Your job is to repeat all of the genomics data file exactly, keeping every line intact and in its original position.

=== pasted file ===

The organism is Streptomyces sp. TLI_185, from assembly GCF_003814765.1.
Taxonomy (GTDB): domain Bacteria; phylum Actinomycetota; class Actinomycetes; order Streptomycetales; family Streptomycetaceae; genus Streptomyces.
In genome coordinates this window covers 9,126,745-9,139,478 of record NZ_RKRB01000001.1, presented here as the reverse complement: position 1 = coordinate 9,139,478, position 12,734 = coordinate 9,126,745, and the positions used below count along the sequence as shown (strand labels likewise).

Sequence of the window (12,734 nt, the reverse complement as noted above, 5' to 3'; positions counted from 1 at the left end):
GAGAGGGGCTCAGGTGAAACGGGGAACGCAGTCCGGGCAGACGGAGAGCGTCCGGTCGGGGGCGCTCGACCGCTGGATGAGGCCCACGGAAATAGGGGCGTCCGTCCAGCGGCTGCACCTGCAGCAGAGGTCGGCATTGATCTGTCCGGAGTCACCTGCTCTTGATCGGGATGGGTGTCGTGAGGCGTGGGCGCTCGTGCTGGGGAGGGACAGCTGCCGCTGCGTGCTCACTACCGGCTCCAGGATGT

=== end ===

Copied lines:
The organism is Streptomyces sp. TLI_185, from assembly GCF_003814765.1.
Taxonomy (GTDB): domain Bacteria; phylum Actinomycetota; class Actinomycetes; order Streptomycetales; family Streptomycetaceae; genus Streptomyces.
In genome coordinates this window covers 9,126,745-9,139,478 of record NZ_RKRB01000001.1, presented here as the reverse complement: position 1 = coordinate 9,139,478, position 12,734 = coordinate 9,126,745, and the positions used below count along the sequence as shown (strand labels likewise).

Sequence of the window (12,734 nt, the reverse complement as noted above, 5' to 3'; positions counted from 1 at the left end):
GAGAGGGGCTCAGGTGAAACGGGGAACGCAGTCCGGGCAGACGGAGAGCGTCCGGTCGGGGGCGCTCGACCGCTGGATGAGGCCCACGGAAATAGGGGCGTCCGTCCAGCGGCTGCACCTGCAGCAGAGGTCGGCATTGATCTGTCCGGAGTCACCTGCTCTTGATCGGGATGGGTGTCGTGAGGCGTGGGCGCTCGTGCTGGGGAGGGACAGCTGCCGCTGCGTGCTCACTACCGGCTCCAGGATGT